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U.S. Secretary of State Hillary Clinton will continue an attempt to broker peace in the Middle East on Tuesday when she and special envoy George Mitchell meet leaders from Israel and the Palestinian Authority in Egypt.

The negotiations involving Israeli Prime Minister Benjamin Netanyahu and Palestinian leader Mahmoud Abbas are part of a process aimed at closing a peace deal within the next 12 months. The process kicked off earlier this month during a meeting between Netanyahu and Abbas in Washington that Clinton hosted.

Clinton and Mitchell are expected to continue talks with the leaders in Jerusalem on Wednesday.

This isn’t Clinton’s first attempt to participate in an attempt to secure a two-state solution.

As first lady, though not a principal negotiator, she traveled to the Middle East to meet with Israeli and Palestinian leaders in support of President Bill Clinton’s policies on the issue. The president eventually hosted Israeli and Palestinian leaders at Camp David, Maryland, for what proved to be unsuccessful final-status talks.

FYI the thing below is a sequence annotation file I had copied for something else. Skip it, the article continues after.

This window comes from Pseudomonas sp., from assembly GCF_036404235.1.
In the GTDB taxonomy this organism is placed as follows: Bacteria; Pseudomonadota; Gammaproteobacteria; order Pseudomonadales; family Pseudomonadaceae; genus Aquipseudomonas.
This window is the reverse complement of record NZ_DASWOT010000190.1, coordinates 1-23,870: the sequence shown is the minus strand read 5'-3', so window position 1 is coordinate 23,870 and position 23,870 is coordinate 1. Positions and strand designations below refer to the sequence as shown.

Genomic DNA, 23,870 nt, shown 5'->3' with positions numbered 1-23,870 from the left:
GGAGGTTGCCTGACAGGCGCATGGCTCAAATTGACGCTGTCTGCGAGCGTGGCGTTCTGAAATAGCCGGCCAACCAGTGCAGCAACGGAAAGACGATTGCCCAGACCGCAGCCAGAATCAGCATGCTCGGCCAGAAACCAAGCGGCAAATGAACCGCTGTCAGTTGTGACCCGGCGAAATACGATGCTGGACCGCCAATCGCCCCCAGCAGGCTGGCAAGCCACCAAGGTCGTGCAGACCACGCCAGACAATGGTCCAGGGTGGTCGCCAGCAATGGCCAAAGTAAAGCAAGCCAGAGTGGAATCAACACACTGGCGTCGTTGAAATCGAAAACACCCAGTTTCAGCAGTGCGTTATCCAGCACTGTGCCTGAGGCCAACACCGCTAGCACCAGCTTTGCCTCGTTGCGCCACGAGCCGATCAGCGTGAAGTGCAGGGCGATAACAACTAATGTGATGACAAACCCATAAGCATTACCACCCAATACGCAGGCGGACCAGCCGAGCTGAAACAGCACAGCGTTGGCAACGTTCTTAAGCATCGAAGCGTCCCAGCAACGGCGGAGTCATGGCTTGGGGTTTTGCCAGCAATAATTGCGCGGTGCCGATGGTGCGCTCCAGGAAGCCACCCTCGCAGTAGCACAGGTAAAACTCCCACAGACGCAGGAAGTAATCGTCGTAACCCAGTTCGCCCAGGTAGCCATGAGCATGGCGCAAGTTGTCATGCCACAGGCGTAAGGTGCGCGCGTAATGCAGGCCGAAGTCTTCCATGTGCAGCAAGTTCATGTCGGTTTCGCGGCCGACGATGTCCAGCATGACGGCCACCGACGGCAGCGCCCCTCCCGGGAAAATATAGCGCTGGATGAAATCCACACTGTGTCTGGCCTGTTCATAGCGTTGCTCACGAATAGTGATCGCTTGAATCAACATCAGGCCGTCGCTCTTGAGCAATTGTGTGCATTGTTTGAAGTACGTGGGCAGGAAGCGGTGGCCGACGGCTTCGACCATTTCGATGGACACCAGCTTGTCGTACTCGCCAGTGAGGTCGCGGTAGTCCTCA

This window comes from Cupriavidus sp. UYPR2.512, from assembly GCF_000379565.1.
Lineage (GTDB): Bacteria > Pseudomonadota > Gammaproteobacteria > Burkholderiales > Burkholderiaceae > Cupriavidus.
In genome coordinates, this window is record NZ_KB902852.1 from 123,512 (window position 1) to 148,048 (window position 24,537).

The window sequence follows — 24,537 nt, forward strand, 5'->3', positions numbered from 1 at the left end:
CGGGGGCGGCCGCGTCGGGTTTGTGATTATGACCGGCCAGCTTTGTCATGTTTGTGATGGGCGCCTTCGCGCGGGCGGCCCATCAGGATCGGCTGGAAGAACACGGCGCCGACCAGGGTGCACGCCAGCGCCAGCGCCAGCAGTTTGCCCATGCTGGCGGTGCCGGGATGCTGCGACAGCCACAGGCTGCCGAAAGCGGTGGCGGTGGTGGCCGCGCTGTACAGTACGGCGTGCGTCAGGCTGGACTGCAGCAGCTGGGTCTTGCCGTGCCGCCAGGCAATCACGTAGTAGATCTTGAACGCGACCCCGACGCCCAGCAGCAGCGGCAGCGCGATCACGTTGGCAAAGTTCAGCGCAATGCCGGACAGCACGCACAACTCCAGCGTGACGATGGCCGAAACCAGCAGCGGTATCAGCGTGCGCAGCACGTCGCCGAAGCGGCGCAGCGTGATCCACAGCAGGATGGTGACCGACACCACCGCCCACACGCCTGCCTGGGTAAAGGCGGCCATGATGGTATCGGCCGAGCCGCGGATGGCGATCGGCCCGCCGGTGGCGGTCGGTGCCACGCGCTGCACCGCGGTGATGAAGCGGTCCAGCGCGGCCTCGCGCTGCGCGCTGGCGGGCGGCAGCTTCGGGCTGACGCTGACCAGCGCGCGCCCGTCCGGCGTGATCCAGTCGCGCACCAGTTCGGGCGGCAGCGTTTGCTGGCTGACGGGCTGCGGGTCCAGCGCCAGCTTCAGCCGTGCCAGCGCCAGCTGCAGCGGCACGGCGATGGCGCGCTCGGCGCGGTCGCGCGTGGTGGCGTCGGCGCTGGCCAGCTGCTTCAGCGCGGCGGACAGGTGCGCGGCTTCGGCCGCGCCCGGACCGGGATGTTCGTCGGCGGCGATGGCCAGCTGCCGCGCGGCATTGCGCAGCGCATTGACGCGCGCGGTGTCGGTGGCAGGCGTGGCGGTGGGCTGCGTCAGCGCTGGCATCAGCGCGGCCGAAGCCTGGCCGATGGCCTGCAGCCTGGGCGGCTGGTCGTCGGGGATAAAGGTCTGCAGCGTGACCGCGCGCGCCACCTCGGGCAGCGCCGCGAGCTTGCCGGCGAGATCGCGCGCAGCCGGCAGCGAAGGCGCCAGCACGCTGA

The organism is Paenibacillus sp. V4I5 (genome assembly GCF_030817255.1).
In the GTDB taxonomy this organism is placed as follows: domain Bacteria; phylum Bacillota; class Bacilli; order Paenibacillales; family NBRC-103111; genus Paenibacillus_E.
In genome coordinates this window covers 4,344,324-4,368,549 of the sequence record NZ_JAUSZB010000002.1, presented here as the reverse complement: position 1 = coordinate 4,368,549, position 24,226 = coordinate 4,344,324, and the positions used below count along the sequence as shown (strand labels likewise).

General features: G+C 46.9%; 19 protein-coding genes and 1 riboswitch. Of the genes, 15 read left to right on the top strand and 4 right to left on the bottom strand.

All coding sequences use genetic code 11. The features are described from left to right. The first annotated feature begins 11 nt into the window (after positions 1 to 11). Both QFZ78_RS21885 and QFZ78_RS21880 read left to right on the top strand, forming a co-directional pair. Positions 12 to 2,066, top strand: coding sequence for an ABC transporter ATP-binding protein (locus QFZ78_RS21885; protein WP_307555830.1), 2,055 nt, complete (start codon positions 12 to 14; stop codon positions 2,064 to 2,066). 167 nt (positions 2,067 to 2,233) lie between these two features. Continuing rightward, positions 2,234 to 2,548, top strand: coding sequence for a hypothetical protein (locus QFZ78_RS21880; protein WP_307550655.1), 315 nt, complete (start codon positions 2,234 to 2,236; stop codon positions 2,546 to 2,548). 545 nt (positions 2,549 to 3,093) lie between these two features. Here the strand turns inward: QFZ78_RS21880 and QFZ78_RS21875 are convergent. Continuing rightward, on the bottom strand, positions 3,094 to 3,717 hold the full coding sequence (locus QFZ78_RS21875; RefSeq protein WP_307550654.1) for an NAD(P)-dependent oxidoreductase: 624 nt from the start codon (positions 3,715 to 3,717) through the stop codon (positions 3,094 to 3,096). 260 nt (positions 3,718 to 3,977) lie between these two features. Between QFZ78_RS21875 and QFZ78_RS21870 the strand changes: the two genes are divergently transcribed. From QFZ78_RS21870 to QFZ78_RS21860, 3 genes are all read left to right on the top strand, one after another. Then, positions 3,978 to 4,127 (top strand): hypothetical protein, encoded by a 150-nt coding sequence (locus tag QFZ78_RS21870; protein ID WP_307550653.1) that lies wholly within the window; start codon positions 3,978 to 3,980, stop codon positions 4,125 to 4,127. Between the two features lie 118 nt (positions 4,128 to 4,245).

Now, as secretary of state, Clinton has a second chance and a more direct platform to help the parties reach a comprehensive settlement.

Should Clinton help shepherd an agreement, it would “fulfill a longtime desire to succeed in this area,” said Ned Walker, who was U.S. ambassador to Israel during part of President Clinton’s second term.

“She has something of a long history of being involved” in the region, said Walker, who also used to be an assistant secretary of state for Near Eastern affairs. “This would be a great fulfillment for her personally and for the administration and the country.”

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